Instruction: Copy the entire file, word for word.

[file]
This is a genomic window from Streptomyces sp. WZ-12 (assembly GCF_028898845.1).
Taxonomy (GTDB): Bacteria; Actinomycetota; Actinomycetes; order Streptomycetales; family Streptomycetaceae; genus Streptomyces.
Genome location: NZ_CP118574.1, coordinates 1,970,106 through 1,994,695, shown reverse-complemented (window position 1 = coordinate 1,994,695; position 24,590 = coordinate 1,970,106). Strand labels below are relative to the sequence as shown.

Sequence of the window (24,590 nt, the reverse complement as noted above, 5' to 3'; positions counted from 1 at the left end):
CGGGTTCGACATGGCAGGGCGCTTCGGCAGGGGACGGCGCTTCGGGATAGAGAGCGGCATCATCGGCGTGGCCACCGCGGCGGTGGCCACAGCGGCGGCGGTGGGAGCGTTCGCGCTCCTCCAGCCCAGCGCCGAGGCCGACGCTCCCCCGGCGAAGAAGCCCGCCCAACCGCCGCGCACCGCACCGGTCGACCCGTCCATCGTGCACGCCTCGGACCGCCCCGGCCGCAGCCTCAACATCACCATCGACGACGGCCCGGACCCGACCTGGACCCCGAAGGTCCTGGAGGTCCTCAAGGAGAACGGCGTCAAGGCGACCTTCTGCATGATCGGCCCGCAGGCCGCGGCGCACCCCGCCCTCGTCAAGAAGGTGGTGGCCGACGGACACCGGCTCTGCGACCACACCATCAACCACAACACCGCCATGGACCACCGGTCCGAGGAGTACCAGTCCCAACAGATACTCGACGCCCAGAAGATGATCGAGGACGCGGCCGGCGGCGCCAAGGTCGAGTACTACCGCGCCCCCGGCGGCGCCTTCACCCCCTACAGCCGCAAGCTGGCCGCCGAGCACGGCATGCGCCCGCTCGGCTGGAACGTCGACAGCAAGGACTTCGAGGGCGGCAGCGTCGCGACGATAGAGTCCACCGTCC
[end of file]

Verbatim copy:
This is a genomic window from Streptomyces sp. WZ-12 (assembly GCF_028898845.1).
Taxonomy (GTDB): Bacteria; Actinomycetota; Actinomycetes; order Streptomycetales; family Streptomycetaceae; genus Streptomyces.
Genome location: NZ_CP118574.1, coordinates 1,970,106 through 1,994,695, shown reverse-complemented (window position 1 = coordinate 1,994,695; position 24,590 = coordinate 1,970,106). Strand labels below are relative to the sequence as shown.

Sequence of the window (24,590 nt, the reverse complement as noted above, 5' to 3'; positions counted from 1 at the left end):
CGGGTTCGACATGGCAGGGCGCTTCGGCAGGGGACGGCGCTTCGGGATAGAGAGCGGCATCATCGGCGTGGCCACCGCGGCGGTGGCCACAGCGGCGGCGGTGGGAGCGTTCGCGCTCCTCCAGCCCAGCGCCGAGGCCGACGCTCCCCCGGCGAAGAAGCCCGCCCAACCGCCGCGCACCGCACCGGTCGACCCGTCCATCGTGCACGCCTCGGACCGCCCCGGCCGCAGCCTCAACATCACCATCGACGACGGCCCGGACCCGACCTGGACCCCGAAGGTCCTGGAGGTCCTCAAGGAGAACGGCGTCAAGGCGACCTTCTGCATGATCGGCCCGCAGGCCGCGGCGCACCCCGCCCTCGTCAAGAAGGTGGTGGCCGACGGACACCGGCTCTGCGACCACACCATCAACCACAACACCGCCATGGACCACCGGTCCGAGGAGTACCAGTCCCAACAGATACTCGACGCCCAGAAGATGATCGAGGACGCGGCCGGCGGCGCCAAGGTCGAGTACTACCGCGCCCCCGGCGGCGCCTTCACCCCCTACAGCCGCAAGCTGGCCGCCGAGCACGGCATGCGCCCGCTCGGCTGGAACGTCGACAGCAAGGACTTCGAGGGCGGCAGCGTCGCGACGATAGAGTCCACCGTCC